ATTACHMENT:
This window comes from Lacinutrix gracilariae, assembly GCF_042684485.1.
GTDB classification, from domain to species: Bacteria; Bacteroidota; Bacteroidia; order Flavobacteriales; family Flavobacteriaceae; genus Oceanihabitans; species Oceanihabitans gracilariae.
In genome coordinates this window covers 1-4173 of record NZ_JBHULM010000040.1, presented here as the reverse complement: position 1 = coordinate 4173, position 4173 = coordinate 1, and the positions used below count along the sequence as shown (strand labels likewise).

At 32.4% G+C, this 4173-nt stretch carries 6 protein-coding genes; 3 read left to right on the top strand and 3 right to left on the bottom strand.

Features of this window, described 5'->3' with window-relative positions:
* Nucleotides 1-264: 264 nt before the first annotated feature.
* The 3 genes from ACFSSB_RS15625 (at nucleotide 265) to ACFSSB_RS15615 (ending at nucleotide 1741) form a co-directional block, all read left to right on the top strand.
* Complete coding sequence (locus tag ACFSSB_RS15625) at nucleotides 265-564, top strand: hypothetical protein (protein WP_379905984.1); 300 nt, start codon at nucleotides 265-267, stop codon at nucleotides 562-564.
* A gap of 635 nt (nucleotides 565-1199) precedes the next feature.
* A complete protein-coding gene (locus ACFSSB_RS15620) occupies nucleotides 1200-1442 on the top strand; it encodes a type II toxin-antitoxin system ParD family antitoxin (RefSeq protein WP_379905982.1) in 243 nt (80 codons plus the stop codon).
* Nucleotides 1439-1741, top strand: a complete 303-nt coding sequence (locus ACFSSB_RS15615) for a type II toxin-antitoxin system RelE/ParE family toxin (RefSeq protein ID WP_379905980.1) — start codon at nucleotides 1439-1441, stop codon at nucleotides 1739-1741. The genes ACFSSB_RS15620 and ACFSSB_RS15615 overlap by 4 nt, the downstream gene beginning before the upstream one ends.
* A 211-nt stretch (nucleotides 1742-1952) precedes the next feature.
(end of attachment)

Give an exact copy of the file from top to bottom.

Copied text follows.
This window comes from Lacinutrix gracilariae, assembly GCF_042684485.1.
GTDB classification, from domain to species: Bacteria; Bacteroidota; Bacteroidia; order Flavobacteriales; family Flavobacteriaceae; genus Oceanihabitans; species Oceanihabitans gracilariae.
In genome coordinates this window covers 1-4173 of record NZ_JBHULM010000040.1, presented here as the reverse complement: position 1 = coordinate 4173, position 4173 = coordinate 1, and the positions used below count along the sequence as shown (strand labels likewise).

At 32.4% G+C, this 4173-nt stretch carries 6 protein-coding genes; 3 read left to right on the top strand and 3 right to left on the bottom strand.

Features of this window, described 5'->3' with window-relative positions:
* Nucleotides 1-264: 264 nt before the first annotated feature.
* The 3 genes from ACFSSB_RS15625 (at nucleotide 265) to ACFSSB_RS15615 (ending at nucleotide 1741) form a co-directional block, all read left to right on the top strand.
* Complete coding sequence (locus tag ACFSSB_RS15625) at nucleotides 265-564, top strand: hypothetical protein (protein WP_379905984.1); 300 nt, start codon at nucleotides 265-267, stop codon at nucleotides 562-564.
* A gap of 635 nt (nucleotides 565-1199) precedes the next feature.
* A complete protein-coding gene (locus ACFSSB_RS15620) occupies nucleotides 1200-1442 on the top strand; it encodes a type II toxin-antitoxin system ParD family antitoxin (RefSeq protein WP_379905982.1) in 243 nt (80 codons plus the stop codon).
* Nucleotides 1439-1741, top strand: a complete 303-nt coding sequence (locus ACFSSB_RS15615) for a type II toxin-antitoxin system RelE/ParE family toxin (RefSeq protein ID WP_379905980.1) — start codon at nucleotides 1439-1441, stop codon at nucleotides 1739-1741. The genes ACFSSB_RS15620 and ACFSSB_RS15615 overlap by 4 nt, the downstream gene beginning before the upstream one ends.
* A 211-nt stretch (nucleotides 1742-1952) precedes the next feature.